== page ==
I join the Home Secretary in paying tribute to the Windrush generation, and thank her for her statement and for the approach she is taking to addressing this matter. I welcome the emphasis on community engagement in this process. Back in 2018 when this appalling treatment first came to light, I met a group of church leaders who impressed on me the role that churches play in many of these Caribbean communities, and the way in which they can help their congregation members to find redress and closure. Will the Home Secretary confirm that church leaders—and other faith leaders, where appropriate—will continue to be engaged in the process?
My hon. Friend is absolutely right. I have been humbled by many of the representatives I have met from community groups and churches. I mentioned Bishop Webley, who will be co-chairing the new working group with me. It is absolutely right that we work with communities. Engagement and outreach have to be from the bottom up, and I make no apology for that. When I came to this Dispatch Box in March to give my view on the Wendy Williams lessons learned review, I clearly said that there has been a fundamental and inevitable breakdown in trust between the Windrush generation and the Home Office because of the treatment that these individuals and the community received. To rebuild that trust, we have to work with the community—with the leaders of the community and with trusted representatives from the community. It is by building those bridges that we will achieve some justice for those individuals, and, importantly, address a wide range of inequalities and issues around social justice in addition to compensation.
The immoral Windrush scandal occurred because of the Tory Government’s hostile environment policy. Despite hon. Members and community organisations demanding justice for more than two years for the tens of thousands of victims, of the mere 1,275 people who have claimed compensation thus far only 60 payments have been made, and 529 people have had to wait for more than a year. Does the Home Secretary concede that this neatly sums up the attitude of the Government and the contempt in which they hold long-suffering individuals? Just like with the hapless victims of the deadly Grenfell fire tragedy, this callous Government have no intention whatever of delivering full, proper and timely justice for those who have been so unconscionably wronged.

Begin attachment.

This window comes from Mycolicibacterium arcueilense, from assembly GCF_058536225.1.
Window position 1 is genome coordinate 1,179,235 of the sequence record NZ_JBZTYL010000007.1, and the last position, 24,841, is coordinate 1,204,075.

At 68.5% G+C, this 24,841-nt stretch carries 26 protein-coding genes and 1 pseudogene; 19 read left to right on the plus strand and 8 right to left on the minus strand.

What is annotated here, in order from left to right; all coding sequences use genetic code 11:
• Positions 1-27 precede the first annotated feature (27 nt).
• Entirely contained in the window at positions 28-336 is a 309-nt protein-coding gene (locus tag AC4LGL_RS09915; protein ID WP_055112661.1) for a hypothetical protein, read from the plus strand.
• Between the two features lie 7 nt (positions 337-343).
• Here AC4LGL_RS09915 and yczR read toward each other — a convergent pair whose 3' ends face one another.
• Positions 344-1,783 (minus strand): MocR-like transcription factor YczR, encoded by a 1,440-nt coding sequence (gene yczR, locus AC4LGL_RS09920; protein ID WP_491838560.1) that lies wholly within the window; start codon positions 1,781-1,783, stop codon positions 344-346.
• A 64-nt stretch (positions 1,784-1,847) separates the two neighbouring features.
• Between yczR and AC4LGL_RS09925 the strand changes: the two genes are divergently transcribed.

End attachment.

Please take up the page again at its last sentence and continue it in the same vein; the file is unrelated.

Would the hon. and learned Lady let me respond to the question from the hon. Member for Slough (Mr Dhesi),without intervening?
There are plenty of examples in the report, as stated by Wendy Williams, showing that lessons should be learned by all political parties. In fact, the report contains quotes attributed as far back as 2009—to a previous Labour Government—on the hostile environment. There are many quotes with regard to members of the then Labour Government who expressed a desire to make the UK a hostile environment, including wanting to make those living here illegally ever “more uncomfortable” and the need to flush out illegal immigrants. That is the type of language that, right now, we should not be using. I hope that the hon. Gentleman, having listened to my statement, understands the complexities around individual cases, and how we are working to get justice and provide compensation to individuals. That approach is the right one. It has been based on stakeholder engagement with victims from the Windrush generation. I am very sorry that he has chosen to politicise the issue in such an unhelpful and unconstructive way.
I welcome the way in which the Home Secretary has acknowledged the seriousness of this scandal and taken personal ownership of finding solutions. I particularly welcome the fact that she is taking on board Wendy Williams’s 30 recommendations; her report was honest and robust. I note one comment from it, in which she said:
“What will make this review different is if, in 12 to 24 months’ time, we can see evidence of deep cultural reform, with changes in behaviour at all levels and functions throughout the organisation”—
the Home Office. What does the Home Secretary think that reform and change will look like? How confident is she of the capacity in the Home Office actually to deliver it, particularly with the other current pressures?
My hon. Friend is absolutely right to speak specifically about the changes required in the Home Office. We have already set that work in train—we did so straight after the publication of Wendy’s review—primarily because the review itself is called the “Windrush Lessons Learned Review”. It was a very humbling moment for the Home Office, in which to reflect on the previous conduct and the approach that the Home Office has taken, even in terms of corresponding to individuals, the way people were treated, and the way in which the Department and representatives have spoken to people, whether face to face or on the telephone. There are many, many stories—too many—of individuals who have been treated appallingly. In fact, when the Prime Minister and I met representatives of the working group yesterday, we heard awful examples of individuals being treated in a really inappropriate way, with the wrong kind of language, and being dismissed and belittled. That is simply not acceptable.